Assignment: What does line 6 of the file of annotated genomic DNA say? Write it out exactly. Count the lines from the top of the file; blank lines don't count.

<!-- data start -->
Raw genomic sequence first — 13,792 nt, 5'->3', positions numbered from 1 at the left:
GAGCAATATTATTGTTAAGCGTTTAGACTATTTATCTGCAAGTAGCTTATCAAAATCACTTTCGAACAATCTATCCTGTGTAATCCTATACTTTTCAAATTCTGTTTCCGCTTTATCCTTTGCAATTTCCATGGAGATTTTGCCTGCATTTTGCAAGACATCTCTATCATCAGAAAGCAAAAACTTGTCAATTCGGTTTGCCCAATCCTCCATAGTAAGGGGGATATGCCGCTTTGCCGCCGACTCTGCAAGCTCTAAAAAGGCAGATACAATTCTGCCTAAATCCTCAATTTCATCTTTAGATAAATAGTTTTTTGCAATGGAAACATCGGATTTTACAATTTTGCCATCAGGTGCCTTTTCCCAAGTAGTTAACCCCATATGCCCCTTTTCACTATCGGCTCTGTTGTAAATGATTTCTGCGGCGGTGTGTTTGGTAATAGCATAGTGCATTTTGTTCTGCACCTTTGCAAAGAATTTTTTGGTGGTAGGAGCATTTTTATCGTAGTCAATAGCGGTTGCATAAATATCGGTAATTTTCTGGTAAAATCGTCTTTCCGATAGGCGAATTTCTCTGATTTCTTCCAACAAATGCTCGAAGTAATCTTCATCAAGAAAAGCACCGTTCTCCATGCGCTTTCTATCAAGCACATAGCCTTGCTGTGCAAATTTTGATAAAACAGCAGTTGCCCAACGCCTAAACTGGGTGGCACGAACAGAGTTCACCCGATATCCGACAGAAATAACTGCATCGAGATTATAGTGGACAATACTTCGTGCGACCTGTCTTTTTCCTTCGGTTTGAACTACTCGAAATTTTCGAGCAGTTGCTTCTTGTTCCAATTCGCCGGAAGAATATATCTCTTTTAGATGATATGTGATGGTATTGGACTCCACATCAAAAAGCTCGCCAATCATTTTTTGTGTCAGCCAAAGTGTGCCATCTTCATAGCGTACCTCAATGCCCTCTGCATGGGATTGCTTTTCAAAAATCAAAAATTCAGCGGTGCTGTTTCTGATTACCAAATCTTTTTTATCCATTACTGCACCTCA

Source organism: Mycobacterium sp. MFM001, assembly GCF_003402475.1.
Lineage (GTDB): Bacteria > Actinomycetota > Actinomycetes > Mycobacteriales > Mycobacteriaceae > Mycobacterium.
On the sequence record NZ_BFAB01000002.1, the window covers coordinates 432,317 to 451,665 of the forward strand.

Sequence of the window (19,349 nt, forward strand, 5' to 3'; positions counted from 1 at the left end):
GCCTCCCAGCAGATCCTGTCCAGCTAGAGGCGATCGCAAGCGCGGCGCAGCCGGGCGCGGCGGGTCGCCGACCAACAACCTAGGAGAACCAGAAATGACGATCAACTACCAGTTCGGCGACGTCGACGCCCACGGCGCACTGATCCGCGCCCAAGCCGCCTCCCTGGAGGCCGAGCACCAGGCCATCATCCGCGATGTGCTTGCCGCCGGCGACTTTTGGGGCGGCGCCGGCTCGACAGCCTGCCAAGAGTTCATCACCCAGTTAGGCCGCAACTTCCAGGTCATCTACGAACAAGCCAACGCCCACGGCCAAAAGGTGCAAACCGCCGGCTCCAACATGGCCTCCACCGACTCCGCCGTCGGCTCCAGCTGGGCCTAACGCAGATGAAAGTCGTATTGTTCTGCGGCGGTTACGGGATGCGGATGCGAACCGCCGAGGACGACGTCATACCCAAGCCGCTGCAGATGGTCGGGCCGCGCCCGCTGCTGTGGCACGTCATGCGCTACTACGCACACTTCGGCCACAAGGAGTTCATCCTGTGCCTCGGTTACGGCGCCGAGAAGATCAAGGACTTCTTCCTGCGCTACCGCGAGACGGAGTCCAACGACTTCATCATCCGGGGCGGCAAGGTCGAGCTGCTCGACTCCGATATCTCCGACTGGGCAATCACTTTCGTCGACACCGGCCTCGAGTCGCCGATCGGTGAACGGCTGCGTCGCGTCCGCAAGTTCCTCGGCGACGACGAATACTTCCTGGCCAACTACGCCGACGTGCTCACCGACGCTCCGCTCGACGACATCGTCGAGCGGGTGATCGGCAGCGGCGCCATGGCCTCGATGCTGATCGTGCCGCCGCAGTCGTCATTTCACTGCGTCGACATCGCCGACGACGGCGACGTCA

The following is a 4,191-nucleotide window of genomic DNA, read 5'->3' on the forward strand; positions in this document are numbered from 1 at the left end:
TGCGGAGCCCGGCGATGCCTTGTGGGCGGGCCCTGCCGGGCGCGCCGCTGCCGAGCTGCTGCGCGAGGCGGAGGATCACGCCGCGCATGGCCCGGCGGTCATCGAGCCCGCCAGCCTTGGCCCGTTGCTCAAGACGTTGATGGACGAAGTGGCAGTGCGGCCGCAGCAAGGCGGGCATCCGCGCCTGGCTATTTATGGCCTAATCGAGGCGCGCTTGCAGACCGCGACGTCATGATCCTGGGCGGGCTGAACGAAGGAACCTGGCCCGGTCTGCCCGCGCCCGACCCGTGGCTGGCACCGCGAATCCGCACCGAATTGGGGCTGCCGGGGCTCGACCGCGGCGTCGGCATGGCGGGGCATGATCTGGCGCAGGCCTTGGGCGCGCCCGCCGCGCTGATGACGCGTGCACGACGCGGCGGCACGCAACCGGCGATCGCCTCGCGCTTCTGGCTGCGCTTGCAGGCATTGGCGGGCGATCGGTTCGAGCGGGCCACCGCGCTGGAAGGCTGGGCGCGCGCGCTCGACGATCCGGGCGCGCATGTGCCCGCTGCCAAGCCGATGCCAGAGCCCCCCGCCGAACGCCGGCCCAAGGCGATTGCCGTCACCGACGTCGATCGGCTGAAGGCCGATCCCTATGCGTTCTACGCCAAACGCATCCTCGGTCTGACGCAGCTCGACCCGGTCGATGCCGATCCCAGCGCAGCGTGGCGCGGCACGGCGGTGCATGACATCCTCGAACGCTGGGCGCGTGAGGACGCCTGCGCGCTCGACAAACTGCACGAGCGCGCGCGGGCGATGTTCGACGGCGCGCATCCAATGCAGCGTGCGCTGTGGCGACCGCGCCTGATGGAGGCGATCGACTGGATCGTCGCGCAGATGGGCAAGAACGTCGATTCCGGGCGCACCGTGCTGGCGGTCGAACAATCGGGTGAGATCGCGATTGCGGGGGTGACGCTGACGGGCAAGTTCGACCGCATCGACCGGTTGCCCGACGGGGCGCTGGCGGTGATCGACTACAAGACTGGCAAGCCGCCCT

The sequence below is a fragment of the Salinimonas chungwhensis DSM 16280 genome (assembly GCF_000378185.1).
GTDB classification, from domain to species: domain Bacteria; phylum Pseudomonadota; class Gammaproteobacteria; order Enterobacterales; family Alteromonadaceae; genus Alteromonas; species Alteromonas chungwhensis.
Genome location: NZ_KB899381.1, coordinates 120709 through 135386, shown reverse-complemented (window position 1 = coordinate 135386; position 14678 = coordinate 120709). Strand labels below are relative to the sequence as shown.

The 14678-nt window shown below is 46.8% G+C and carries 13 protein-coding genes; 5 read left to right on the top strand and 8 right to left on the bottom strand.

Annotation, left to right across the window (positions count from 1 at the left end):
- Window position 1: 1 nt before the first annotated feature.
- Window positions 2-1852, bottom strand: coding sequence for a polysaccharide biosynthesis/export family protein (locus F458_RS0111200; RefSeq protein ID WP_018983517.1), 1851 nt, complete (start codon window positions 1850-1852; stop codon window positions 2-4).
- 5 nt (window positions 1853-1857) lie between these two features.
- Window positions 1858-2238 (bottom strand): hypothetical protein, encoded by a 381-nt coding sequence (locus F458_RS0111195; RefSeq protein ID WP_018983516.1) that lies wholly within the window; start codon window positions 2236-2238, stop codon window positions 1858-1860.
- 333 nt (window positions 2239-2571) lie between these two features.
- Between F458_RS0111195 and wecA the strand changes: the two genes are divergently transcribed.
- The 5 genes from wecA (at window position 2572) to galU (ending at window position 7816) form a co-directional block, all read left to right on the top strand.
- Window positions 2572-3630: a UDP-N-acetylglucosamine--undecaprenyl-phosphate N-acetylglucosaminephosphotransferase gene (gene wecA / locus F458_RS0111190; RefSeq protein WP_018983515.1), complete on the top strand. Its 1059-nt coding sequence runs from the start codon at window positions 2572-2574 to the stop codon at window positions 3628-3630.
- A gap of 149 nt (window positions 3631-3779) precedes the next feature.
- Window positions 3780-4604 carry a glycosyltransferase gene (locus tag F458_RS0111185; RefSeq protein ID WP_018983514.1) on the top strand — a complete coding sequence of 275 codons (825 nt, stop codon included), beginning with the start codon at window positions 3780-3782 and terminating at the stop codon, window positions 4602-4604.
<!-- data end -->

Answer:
Sequence of the window (19,349 nt, forward strand, 5' to 3'; positions counted from 1 at the left end):